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Notre Dame Football Throwback Thursday: Irish VS North Carolina, 2006

Brady Quinn lead the Irish over Carolina 45-26

Jeff Samardzija drags a UNC defender in the match-up between the Fighting Irish and the Tar Heels in 2006.
Photo: UND.com

After a week off the Notre Dame Fighting Irish are back at it, traveling to Chapel Hill, North Carolina, to face the University of North Carolina Tar Heels. The two teams have met a total of 19 times, with the Notre Dame Fighting Irish winning 18, and the Tar Heels winning once (twice if you count the vacated game of 2008). Notre Dame’s largest margin of victory was the 1949 game in which ND won 42-6, and the Tar Heel’s largest margin of victory was the 1960 game in which they won 12-7. Notre Dame’s longest win streak is 10 (from 1949-1959), and UNC’s longest win streak is 1 (1960).

This week I am going to throwback to the 2006 meeting between the Fighting Irish and the Tar Heels. On Saturday, November 4th, 2006, the Notre Dame and UNC faced off in chilly Notre Dame, Indiana (the high was 49F, and the low was 24F), in front of a sell out crowd (80,795). Notre Dame quarterback, Brady Quinn, passed for four touchdowns (and had no interceptions) and a season-high 346 yards to help the No. 11 Irish overcome their defensive weaknesses and beat the Tar Heels 45-26. The win was their eighth win of the season.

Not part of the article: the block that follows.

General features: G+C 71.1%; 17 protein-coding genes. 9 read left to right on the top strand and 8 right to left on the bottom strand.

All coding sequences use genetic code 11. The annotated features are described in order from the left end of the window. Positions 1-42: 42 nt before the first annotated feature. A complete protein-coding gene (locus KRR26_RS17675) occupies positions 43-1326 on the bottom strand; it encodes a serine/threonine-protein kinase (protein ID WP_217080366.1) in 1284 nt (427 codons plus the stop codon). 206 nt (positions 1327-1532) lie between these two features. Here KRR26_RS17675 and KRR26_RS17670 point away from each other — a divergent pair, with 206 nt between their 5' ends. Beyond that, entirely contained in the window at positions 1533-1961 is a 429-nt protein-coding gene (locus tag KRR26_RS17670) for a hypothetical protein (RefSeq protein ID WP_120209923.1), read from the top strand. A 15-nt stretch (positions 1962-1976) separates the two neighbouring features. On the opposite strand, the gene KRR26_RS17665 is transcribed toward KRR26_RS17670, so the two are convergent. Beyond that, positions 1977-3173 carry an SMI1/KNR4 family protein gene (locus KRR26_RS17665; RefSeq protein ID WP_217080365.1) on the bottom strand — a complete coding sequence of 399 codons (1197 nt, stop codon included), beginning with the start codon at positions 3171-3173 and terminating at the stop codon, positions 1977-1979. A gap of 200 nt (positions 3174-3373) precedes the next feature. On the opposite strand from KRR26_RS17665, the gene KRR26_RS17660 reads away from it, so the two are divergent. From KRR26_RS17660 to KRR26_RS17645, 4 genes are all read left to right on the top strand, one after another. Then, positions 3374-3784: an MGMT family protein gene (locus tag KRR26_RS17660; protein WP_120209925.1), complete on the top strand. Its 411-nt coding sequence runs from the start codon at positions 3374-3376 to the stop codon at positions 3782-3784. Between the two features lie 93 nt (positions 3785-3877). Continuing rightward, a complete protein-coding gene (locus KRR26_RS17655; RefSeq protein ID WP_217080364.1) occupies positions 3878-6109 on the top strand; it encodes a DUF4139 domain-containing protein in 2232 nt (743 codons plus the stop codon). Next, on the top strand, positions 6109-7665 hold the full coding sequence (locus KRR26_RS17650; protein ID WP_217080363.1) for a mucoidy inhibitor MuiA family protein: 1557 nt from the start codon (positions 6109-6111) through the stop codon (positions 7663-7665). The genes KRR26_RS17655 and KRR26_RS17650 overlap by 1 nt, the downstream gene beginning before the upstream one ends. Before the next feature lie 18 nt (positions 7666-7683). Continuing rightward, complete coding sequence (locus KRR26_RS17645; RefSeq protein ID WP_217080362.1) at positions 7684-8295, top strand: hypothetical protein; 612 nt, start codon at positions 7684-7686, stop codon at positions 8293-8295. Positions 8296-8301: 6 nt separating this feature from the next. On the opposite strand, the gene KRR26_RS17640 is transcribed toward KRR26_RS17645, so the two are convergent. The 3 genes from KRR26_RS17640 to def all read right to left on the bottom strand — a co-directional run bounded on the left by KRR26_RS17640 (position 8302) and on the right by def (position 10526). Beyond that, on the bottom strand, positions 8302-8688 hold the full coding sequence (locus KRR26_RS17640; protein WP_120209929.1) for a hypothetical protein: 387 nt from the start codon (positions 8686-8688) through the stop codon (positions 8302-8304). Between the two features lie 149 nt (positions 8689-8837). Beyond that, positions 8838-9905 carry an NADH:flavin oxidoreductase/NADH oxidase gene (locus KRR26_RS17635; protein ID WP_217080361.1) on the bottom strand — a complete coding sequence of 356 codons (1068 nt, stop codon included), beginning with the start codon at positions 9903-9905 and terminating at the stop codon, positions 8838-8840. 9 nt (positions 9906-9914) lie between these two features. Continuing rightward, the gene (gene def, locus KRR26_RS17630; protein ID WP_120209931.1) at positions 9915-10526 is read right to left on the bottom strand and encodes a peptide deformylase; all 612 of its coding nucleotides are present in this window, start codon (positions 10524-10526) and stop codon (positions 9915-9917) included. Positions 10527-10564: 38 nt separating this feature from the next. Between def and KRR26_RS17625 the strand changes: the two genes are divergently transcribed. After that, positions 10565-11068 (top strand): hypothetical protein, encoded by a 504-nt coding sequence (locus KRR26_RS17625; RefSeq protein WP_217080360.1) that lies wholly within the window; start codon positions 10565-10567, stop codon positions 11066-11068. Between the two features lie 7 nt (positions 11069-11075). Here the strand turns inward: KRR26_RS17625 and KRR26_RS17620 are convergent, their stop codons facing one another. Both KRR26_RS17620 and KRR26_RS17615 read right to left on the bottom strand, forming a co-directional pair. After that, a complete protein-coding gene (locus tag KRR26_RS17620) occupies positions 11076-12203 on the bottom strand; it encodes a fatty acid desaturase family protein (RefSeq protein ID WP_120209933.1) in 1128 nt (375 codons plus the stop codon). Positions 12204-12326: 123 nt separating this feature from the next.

Quinn got the Irish on the scoreboard quickly by executing a six play, 65-yard drive, which ended in a seven yard touchdown pass to senior wide receiver Rhema McKnight. The Tar Heels responded in kind, executing their own eight play, 80-yard drive which ended in a 12-yard touchdown pass from quarterback Joe Dailey to Jesse Holley.

The Irish would respond with two consecutive touchdown drives, first a 74-yard drive ending in a touchdown pass to tight end John Carlson, and second a 57-yard drive ending in a touchdown pass to wide receiver Rhema McKnight (his second of the game). Carlson would finish the game with eight receptions for 91-yards (and one TD), and McKnight with six receptions for 56-yards (and two TDs).

As McKnight was busy catching touchdown passes in the first half, Jeff Samardzija was also busy, making catches; a lot of them. He had 100 receiving yards by the end of the first half, and in the third quarter broke Derrick Mayes’ career record for touchdown passes on a 45 yard TD catch.

Irish safety Tommy Zbikowski would get in on the scoring action, too, returning his first punt for a touchdown that season. Then, Darius Walker would add the sixth Irish touchdown of the game, scoring on a 1-yard rushing play at the end of a 10 play, 61-yard drive (his fourth rushing touchdown of the season). Walker would end the game with 20 carries for 86-yards of rushing.

Despite a dazzling output by the Irish offense, the Irish defense struggled to stop the Tar Heel offense, who managed to tally 26 points. However, even with a struggling Notre Dame defense, the Tar Heel offense just could not stay toe-to-toe with the offensive production from the Irish.

What say you? How do you think the Irish will fare against the 2020 Tar Heel squad? Will the Irish offense overpower the Tar Heel defense, or will Notre Dame have a fight on its hands on Friday? Where are you watching the game?

I hope you are having a wonderful Thanksgiving holiday, and are able to enjoy the company of some family members. Don’t forget to count your blessings. Even in difficult years there are still many to count.

Cheers & GO IRISH!